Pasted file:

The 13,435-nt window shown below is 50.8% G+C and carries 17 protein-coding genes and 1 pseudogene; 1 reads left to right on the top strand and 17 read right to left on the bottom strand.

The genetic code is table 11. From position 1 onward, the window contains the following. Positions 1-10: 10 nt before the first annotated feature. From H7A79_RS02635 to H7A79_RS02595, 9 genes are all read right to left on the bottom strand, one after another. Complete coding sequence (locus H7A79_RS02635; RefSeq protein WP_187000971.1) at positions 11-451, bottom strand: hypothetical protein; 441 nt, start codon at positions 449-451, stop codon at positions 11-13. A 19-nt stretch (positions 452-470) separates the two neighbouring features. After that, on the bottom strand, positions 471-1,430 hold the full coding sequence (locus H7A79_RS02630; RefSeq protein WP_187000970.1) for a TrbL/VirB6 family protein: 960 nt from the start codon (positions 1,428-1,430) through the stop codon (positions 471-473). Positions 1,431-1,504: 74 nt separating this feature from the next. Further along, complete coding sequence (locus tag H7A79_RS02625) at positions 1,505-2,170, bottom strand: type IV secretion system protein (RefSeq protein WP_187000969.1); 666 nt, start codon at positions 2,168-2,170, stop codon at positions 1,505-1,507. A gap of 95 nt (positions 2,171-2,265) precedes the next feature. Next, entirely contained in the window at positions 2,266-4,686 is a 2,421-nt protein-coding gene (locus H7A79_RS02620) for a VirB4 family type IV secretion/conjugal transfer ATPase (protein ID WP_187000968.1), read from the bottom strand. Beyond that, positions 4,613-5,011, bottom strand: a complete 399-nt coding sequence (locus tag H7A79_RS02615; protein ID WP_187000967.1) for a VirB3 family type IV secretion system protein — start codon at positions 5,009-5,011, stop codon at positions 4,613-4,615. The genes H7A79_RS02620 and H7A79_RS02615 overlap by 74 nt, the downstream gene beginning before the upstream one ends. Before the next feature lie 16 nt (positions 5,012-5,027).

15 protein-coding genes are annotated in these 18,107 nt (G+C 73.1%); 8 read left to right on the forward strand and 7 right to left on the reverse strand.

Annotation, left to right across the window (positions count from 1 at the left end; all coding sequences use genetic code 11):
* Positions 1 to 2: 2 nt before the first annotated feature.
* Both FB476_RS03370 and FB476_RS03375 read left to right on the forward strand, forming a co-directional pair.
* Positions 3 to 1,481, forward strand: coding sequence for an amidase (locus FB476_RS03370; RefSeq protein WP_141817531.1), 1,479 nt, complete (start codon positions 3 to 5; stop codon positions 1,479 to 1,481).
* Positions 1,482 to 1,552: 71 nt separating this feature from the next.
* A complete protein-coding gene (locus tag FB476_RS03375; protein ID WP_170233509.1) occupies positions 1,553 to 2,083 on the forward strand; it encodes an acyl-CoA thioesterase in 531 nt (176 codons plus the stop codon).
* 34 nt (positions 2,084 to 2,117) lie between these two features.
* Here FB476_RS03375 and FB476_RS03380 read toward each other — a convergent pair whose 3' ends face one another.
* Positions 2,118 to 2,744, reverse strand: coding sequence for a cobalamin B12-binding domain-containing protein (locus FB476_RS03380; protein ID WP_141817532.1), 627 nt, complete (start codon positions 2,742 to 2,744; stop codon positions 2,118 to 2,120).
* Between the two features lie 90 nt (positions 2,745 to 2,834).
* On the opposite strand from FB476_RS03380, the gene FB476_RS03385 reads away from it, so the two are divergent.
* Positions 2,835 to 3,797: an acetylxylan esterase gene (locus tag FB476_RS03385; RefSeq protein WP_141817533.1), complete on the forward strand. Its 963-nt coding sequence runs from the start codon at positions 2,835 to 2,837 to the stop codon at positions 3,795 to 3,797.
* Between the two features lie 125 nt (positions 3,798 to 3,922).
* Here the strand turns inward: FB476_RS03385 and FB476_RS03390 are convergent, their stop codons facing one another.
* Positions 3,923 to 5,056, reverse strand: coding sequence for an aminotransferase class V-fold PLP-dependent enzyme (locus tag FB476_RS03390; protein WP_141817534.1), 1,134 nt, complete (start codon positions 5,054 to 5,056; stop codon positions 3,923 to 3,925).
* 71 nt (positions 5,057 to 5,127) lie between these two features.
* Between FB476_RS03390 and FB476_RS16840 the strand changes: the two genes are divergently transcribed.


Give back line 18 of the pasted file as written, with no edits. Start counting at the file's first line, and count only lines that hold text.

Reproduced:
* Positions 3,923 to 5,056, reverse strand: coding sequence for an aminotransferase class V-fold PLP-dependent enzyme (locus tag FB476_RS03390; protein WP_141817534.1), 1,134 nt, complete (start codon positions 5,054 to 5,056; stop codon positions 3,923 to 3,925).